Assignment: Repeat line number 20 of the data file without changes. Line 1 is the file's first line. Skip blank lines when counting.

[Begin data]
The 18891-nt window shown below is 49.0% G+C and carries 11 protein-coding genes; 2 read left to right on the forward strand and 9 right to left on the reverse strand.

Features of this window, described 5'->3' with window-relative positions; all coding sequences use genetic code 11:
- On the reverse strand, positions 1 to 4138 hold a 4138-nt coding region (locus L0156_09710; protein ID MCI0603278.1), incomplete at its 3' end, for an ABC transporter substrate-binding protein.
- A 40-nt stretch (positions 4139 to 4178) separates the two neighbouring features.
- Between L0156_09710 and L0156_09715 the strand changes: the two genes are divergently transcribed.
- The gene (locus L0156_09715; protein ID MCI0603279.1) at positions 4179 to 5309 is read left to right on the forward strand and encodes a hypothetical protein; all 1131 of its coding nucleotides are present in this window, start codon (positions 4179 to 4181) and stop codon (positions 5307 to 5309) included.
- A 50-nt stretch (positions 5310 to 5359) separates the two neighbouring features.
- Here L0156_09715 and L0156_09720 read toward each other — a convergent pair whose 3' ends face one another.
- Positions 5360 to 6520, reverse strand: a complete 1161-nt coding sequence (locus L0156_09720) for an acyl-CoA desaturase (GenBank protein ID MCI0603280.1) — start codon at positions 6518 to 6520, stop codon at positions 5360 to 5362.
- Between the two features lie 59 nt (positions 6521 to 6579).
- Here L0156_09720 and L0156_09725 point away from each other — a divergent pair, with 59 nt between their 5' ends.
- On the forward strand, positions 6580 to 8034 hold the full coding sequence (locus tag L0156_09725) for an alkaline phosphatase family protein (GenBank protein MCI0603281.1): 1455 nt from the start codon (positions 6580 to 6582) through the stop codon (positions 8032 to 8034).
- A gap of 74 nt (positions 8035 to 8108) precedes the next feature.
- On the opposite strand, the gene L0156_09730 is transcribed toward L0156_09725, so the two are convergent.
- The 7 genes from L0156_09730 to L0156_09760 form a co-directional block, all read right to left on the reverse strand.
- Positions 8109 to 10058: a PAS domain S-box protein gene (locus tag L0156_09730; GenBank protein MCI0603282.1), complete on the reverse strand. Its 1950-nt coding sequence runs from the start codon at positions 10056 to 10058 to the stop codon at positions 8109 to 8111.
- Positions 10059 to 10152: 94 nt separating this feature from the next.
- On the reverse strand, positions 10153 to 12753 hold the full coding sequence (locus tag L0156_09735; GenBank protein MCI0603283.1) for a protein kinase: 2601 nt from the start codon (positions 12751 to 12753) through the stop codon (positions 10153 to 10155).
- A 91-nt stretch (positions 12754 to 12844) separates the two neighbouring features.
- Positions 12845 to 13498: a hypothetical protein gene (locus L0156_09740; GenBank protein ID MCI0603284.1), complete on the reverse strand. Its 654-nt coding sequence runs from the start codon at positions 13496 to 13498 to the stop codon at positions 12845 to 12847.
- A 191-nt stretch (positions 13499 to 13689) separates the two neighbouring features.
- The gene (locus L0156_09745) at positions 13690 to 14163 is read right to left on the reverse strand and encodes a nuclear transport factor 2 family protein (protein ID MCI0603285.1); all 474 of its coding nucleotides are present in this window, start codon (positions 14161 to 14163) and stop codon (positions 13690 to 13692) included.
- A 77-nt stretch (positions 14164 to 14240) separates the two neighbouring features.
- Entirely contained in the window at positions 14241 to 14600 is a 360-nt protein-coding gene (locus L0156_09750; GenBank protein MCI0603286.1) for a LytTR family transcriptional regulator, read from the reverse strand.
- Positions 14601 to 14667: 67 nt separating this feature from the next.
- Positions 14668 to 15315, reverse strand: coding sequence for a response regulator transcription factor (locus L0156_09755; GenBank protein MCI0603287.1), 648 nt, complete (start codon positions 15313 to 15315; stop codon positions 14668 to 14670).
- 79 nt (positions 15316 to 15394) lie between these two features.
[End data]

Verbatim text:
- Positions 12845 to 13498: a hypothetical protein gene (locus L0156_09740; GenBank protein ID MCI0603284.1), complete on the reverse strand. Its 654-nt coding sequence runs from the start codon at positions 13496 to 13498 to the stop codon at positions 12845 to 12847.